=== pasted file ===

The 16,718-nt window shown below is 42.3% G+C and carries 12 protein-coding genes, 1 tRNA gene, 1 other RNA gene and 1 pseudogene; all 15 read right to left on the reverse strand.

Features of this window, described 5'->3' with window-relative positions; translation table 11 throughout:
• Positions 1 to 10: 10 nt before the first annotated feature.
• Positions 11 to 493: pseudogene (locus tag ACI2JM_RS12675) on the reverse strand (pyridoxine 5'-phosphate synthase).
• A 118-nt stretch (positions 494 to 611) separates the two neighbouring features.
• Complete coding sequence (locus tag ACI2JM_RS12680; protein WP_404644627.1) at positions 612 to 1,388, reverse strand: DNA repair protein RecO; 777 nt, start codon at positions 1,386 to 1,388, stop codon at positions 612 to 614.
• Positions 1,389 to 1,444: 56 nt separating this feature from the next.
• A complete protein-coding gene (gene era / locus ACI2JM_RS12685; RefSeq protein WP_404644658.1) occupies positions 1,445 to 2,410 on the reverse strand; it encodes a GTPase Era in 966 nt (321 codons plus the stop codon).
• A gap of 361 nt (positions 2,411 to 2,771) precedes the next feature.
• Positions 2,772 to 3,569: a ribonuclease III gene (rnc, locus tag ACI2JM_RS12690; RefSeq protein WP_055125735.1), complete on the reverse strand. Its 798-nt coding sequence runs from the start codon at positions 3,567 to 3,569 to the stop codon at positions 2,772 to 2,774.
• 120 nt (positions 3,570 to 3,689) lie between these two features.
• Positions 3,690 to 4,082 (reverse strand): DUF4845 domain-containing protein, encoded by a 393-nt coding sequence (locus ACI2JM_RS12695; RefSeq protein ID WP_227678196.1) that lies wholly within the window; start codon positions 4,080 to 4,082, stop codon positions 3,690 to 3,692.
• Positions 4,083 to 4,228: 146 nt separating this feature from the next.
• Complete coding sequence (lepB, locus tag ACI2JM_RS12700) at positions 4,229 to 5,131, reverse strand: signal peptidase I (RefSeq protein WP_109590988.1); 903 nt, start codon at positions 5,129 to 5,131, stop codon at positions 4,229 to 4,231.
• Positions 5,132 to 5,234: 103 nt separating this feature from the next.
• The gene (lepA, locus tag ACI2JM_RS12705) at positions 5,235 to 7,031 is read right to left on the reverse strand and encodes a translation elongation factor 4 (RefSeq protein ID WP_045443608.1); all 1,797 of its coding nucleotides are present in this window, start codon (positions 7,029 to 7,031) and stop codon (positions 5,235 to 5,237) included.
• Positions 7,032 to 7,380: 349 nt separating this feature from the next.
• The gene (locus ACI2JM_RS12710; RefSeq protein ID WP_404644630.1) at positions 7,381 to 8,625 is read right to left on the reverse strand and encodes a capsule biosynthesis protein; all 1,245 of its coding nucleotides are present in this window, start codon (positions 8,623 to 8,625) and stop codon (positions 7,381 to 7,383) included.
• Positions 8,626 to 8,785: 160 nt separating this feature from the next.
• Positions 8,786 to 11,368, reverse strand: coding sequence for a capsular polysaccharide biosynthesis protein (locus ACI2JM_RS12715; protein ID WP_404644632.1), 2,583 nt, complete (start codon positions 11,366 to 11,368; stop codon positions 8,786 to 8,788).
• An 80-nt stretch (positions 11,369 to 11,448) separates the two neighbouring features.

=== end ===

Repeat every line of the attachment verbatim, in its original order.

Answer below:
The 16,718-nt window shown below is 42.3% G+C and carries 12 protein-coding genes, 1 tRNA gene, 1 other RNA gene and 1 pseudogene; all 15 read right to left on the reverse strand.

Features of this window, described 5'->3' with window-relative positions; translation table 11 throughout:
• Positions 1 to 10: 10 nt before the first annotated feature.
• Positions 11 to 493: pseudogene (locus tag ACI2JM_RS12675) on the reverse strand (pyridoxine 5'-phosphate synthase).
• A 118-nt stretch (positions 494 to 611) separates the two neighbouring features.
• Complete coding sequence (locus tag ACI2JM_RS12680; protein WP_404644627.1) at positions 612 to 1,388, reverse strand: DNA repair protein RecO; 777 nt, start codon at positions 1,386 to 1,388, stop codon at positions 612 to 614.
• Positions 1,389 to 1,444: 56 nt separating this feature from the next.
• A complete protein-coding gene (gene era / locus ACI2JM_RS12685; RefSeq protein WP_404644658.1) occupies positions 1,445 to 2,410 on the reverse strand; it encodes a GTPase Era in 966 nt (321 codons plus the stop codon).
• A gap of 361 nt (positions 2,411 to 2,771) precedes the next feature.
• Positions 2,772 to 3,569: a ribonuclease III gene (rnc, locus tag ACI2JM_RS12690; RefSeq protein WP_055125735.1), complete on the reverse strand. Its 798-nt coding sequence runs from the start codon at positions 3,567 to 3,569 to the stop codon at positions 2,772 to 2,774.
• 120 nt (positions 3,570 to 3,689) lie between these two features.
• Positions 3,690 to 4,082 (reverse strand): DUF4845 domain-containing protein, encoded by a 393-nt coding sequence (locus ACI2JM_RS12695; RefSeq protein ID WP_227678196.1) that lies wholly within the window; start codon positions 4,080 to 4,082, stop codon positions 3,690 to 3,692.
• Positions 4,083 to 4,228: 146 nt separating this feature from the next.
• Complete coding sequence (lepB, locus tag ACI2JM_RS12700) at positions 4,229 to 5,131, reverse strand: signal peptidase I (RefSeq protein WP_109590988.1); 903 nt, start codon at positions 5,129 to 5,131, stop codon at positions 4,229 to 4,231.
• Positions 5,132 to 5,234: 103 nt separating this feature from the next.
• The gene (lepA, locus tag ACI2JM_RS12705) at positions 5,235 to 7,031 is read right to left on the reverse strand and encodes a translation elongation factor 4 (RefSeq protein ID WP_045443608.1); all 1,797 of its coding nucleotides are present in this window, start codon (positions 7,029 to 7,031) and stop codon (positions 5,235 to 5,237) included.
• Positions 7,032 to 7,380: 349 nt separating this feature from the next.
• The gene (locus ACI2JM_RS12710; RefSeq protein ID WP_404644630.1) at positions 7,381 to 8,625 is read right to left on the reverse strand and encodes a capsule biosynthesis protein; all 1,245 of its coding nucleotides are present in this window, start codon (positions 8,623 to 8,625) and stop codon (positions 7,381 to 7,383) included.
• Positions 8,626 to 8,785: 160 nt separating this feature from the next.
• Positions 8,786 to 11,368, reverse strand: coding sequence for a capsular polysaccharide biosynthesis protein (locus ACI2JM_RS12715; protein ID WP_404644632.1), 2,583 nt, complete (start codon positions 11,366 to 11,368; stop codon positions 8,786 to 8,788).
• An 80-nt stretch (positions 11,369 to 11,448) separates the two neighbouring features.